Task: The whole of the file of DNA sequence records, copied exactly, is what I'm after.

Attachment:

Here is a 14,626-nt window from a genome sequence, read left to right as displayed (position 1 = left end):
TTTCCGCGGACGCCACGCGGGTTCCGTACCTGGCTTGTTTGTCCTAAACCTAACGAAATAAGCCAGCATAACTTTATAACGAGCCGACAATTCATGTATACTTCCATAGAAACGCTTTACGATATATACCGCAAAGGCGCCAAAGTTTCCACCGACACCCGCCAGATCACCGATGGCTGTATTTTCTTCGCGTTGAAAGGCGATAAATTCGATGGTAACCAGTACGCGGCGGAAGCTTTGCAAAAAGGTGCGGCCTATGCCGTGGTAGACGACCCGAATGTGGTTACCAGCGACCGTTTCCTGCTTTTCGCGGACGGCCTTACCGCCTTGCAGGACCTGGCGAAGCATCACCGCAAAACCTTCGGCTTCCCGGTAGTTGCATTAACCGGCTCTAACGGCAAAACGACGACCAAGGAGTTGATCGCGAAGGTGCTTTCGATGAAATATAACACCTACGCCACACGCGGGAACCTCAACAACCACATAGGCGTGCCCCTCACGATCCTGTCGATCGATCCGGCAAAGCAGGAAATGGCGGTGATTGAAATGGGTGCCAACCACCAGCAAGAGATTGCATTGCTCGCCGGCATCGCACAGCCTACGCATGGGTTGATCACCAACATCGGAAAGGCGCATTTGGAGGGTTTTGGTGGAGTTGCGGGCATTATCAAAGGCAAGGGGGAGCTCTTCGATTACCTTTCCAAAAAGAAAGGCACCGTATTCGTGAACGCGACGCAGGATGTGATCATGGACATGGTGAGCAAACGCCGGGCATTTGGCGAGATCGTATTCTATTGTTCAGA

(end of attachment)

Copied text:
Here is a 14,626-nt window from a genome sequence, read left to right as displayed (position 1 = left end):
TTTCCGCGGACGCCACGCGGGTTCCGTACCTGGCTTGTTTGTCCTAAACCTAACGAAATAAGCCAGCATAACTTTATAACGAGCCGACAATTCATGTATACTTCCATAGAAACGCTTTACGATATATACCGCAAAGGCGCCAAAGTTTCCACCGACACCCGCCAGATCACCGATGGCTGTATTTTCTTCGCGTTGAAAGGCGATAAATTCGATGGTAACCAGTACGCGGCGGAAGCTTTGCAAAAAGGTGCGGCCTATGCCGTGGTAGACGACCCGAATGTGGTTACCAGCGACCGTTTCCTGCTTTTCGCGGACGGCCTTACCGCCTTGCAGGACCTGGCGAAGCATCACCGCAAAACCTTCGGCTTCCCGGTAGTTGCATTAACCGGCTCTAACGGCAAAACGACGACCAAGGAGTTGATCGCGAAGGTGCTTTCGATGAAATATAACACCTACGCCACACGCGGGAACCTCAACAACCACATAGGCGTGCCCCTCACGATCCTGTCGATCGATCCGGCAAAGCAGGAAATGGCGGTGATTGAAATGGGTGCCAACCACCAGCAAGAGATTGCATTGCTCGCCGGCATCGCACAGCCTACGCATGGGTTGATCACCAACATCGGAAAGGCGCATTTGGAGGGTTTTGGTGGAGTTGCGGGCATTATCAAAGGCAAGGGGGAGCTCTTCGATTACCTTTCCAAAAAGAAAGGCACCGTATTCGTGAACGCGACGCAGGATGTGATCATGGACATGGTGAGCAAACGCCGGGCATTTGGCGAGATCGTATTCTATTGTTCAGA